Only creating the Policy and been applied to roles and tables is not enough to get a change. You must have to enable Row-level security on the table “test” that has a policy set just before. So, we have used the superuser “Postgres” to enable row-level security on a table “test” with the ALTER TABLE command shown in the screenshot attached.

As we have currently logged in from the superuser “Postgres”, the command “SELECT” along with the keyword “current_user” is showing the user name in the output. Upon accessing the table with select command while logged in from the superuser, it shows all the records of a table “test”. This means the policy and row-level security does not affect superuser.

Now, we will be logging in from the new roles created a while ago. We have logged in from the user “aqsa” and checked the currently logged-in user. It returns “aqsa” as a current user. Upon fetching the table “test” records by a SELECT command, it returns the rows only belonged to the user name “aqsa” matched to a column “Name” in the table. All the other rows have been secured and cannot be viewed by a user “aqsa”.

Let’s log in from the other user, “Raza” from the terminal and check the current user. It returned “Raza” as a current user. The output for the SELECT command shows only the record for a user “Raza” from the table “test”.

The row-level security has worked the same on the user “rimsha” as per the output image below.

ByPass Row-Level Security:

The bypassing permissions can be used to overrule the row-level security by some superusers and other privileged users. The user having privileges of Bypass row-level security can overrule the row-level security for any table and access other users’ records as well. So, we have logged in from the superuser account within the terminal first.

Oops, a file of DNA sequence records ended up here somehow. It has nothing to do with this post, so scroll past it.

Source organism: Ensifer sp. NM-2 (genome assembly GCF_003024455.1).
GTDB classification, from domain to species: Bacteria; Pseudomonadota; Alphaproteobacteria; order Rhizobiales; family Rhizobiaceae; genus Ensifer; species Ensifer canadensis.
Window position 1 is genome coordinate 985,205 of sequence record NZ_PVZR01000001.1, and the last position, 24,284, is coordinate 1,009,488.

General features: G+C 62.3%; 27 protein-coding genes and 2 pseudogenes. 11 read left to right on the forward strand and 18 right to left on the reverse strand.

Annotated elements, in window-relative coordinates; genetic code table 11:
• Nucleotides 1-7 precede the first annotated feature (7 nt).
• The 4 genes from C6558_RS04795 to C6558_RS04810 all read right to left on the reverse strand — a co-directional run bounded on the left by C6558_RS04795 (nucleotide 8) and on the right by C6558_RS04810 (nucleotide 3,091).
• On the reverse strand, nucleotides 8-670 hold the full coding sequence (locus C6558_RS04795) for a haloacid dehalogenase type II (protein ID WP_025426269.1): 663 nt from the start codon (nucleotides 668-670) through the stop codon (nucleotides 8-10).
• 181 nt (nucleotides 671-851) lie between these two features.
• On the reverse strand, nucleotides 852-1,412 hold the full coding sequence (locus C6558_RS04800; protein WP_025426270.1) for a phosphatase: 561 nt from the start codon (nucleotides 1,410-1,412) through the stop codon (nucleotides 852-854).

After that, we have altered a user’s rights “Raza” by an ALTER USER command applied on it. We have assigned user “Raza”, the privileges of bypassing the row-level security by “bypassrls” mentioned in the ALTER USER query as shown.

Log in from the user “Raza” from the shell. You can see that the user “Raza” can now surpass the row-level security policy and can easily see and modify the records of all other users from the table “test” via the SELECT query.

Drop Policy:

Let’s log in from the superuser once again to drop a policy “new” that has been applied on the table “test”.

The DROP POLICY command has been used in the shell to drop a policy named “new” from the table “test”.

After dropping a policy, we have logged in from one of the users to check if it still works or not. We have found that dripping a policy couldn’t change the user “aqsa” or others to fetch the records of a table “test”. This is because we haven’t disabled the Row-level security on the table yet.

Disable Row-Level Security:

To disable the row-level security on a table “test”, log in as a superuser and use the query shown in the snap below.

After login from the other user, you will be able to view and modify the records easily.


This tutorial contains a brief demonstration of Row-level security used to restrict users upon access to data for security purposes. Row-level security has been achieved by creating users, policies and then enabling security. The article also contains the implementation regarding dropping a policy and disabling Row-level security. Hence, this article is a bonus package for our users to do everything from enabling to disabling the row-level security within one take.

About the author

Aqsa Yasin

I am a self-motivated information technology professional with a passion for writing. I am a technical writer and love to write for all Linux flavors and Windows.